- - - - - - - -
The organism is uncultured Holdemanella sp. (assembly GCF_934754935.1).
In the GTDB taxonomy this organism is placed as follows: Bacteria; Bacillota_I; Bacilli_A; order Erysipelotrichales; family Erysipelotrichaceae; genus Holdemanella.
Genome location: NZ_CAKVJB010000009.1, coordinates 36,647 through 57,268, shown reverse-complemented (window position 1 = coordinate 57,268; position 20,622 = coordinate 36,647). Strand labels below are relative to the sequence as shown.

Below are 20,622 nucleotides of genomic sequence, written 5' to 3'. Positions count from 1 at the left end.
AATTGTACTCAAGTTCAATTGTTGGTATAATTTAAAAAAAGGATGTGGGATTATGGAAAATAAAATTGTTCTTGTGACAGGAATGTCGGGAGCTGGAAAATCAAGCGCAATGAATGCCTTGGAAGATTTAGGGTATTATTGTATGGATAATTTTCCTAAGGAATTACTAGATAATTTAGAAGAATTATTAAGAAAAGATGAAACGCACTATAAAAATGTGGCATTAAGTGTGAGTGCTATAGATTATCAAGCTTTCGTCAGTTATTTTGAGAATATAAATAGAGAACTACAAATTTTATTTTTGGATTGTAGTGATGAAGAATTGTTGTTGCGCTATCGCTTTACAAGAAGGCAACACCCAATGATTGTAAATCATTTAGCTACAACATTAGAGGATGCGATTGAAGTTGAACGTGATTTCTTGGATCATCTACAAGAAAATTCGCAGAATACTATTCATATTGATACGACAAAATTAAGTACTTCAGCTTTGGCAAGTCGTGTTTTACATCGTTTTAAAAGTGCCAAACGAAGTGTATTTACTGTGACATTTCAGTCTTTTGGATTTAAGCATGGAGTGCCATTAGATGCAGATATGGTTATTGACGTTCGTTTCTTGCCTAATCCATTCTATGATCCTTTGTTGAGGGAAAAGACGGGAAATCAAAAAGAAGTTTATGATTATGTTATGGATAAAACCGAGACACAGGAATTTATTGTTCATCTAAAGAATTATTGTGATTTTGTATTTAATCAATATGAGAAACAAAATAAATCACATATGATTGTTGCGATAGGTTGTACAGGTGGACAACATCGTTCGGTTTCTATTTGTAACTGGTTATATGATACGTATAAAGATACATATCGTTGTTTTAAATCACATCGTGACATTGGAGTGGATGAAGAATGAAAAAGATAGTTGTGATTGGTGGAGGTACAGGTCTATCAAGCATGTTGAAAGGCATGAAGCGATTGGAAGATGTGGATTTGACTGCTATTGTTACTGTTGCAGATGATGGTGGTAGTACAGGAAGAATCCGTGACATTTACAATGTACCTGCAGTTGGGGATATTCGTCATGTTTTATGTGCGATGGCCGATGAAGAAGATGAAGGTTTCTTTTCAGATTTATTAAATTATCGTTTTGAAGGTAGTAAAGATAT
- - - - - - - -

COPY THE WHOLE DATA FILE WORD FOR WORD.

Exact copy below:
The organism is uncultured Holdemanella sp. (assembly GCF_934754935.1).
In the GTDB taxonomy this organism is placed as follows: Bacteria; Bacillota_I; Bacilli_A; order Erysipelotrichales; family Erysipelotrichaceae; genus Holdemanella.
Genome location: NZ_CAKVJB010000009.1, coordinates 36,647 through 57,268, shown reverse-complemented (window position 1 = coordinate 57,268; position 20,622 = coordinate 36,647). Strand labels below are relative to the sequence as shown.

Below are 20,622 nucleotides of genomic sequence, written 5' to 3'. Positions count from 1 at the left end.
AATTGTACTCAAGTTCAATTGTTGGTATAATTTAAAAAAAGGATGTGGGATTATGGAAAATAAAATTGTTCTTGTGACAGGAATGTCGGGAGCTGGAAAATCAAGCGCAATGAATGCCTTGGAAGATTTAGGGTATTATTGTATGGATAATTTTCCTAAGGAATTACTAGATAATTTAGAAGAATTATTAAGAAAAGATGAAACGCACTATAAAAATGTGGCATTAAGTGTGAGTGCTATAGATTATCAAGCTTTCGTCAGTTATTTTGAGAATATAAATAGAGAACTACAAATTTTATTTTTGGATTGTAGTGATGAAGAATTGTTGTTGCGCTATCGCTTTACAAGAAGGCAACACCCAATGATTGTAAATCATTTAGCTACAACATTAGAGGATGCGATTGAAGTTGAACGTGATTTCTTGGATCATCTACAAGAAAATTCGCAGAATACTATTCATATTGATACGACAAAATTAAGTACTTCAGCTTTGGCAAGTCGTGTTTTACATCGTTTTAAAAGTGCCAAACGAAGTGTATTTACTGTGACATTTCAGTCTTTTGGATTTAAGCATGGAGTGCCATTAGATGCAGATATGGTTATTGACGTTCGTTTCTTGCCTAATCCATTCTATGATCCTTTGTTGAGGGAAAAGACGGGAAATCAAAAAGAAGTTTATGATTATGTTATGGATAAAACCGAGACACAGGAATTTATTGTTCATCTAAAGAATTATTGTGATTTTGTATTTAATCAATATGAGAAACAAAATAAATCACATATGATTGTTGCGATAGGTTGTACAGGTGGACAACATCGTTCGGTTTCTATTTGTAACTGGTTATATGATACGTATAAAGATACATATCGTTGTTTTAAATCACATCGTGACATTGGAGTGGATGAAGAATGAAAAAGATAGTTGTGATTGGTGGAGGTACAGGTCTATCAAGCATGTTGAAAGGCATGAAGCGATTGGAAGATGTGGATTTGACTGCTATTGTTACTGTTGCAGATGATGGTGGTAGTACAGGAAGAATCCGTGACATTTACAATGTACCTGCAGTTGGGGATATTCGTCATGTTTTATGTGCGATGGCCGATGAAGAAGATGAAGGTTTCTTTTCAGATTTATTAAATTATCGTTTTGAAGGTAGTAAAGATAT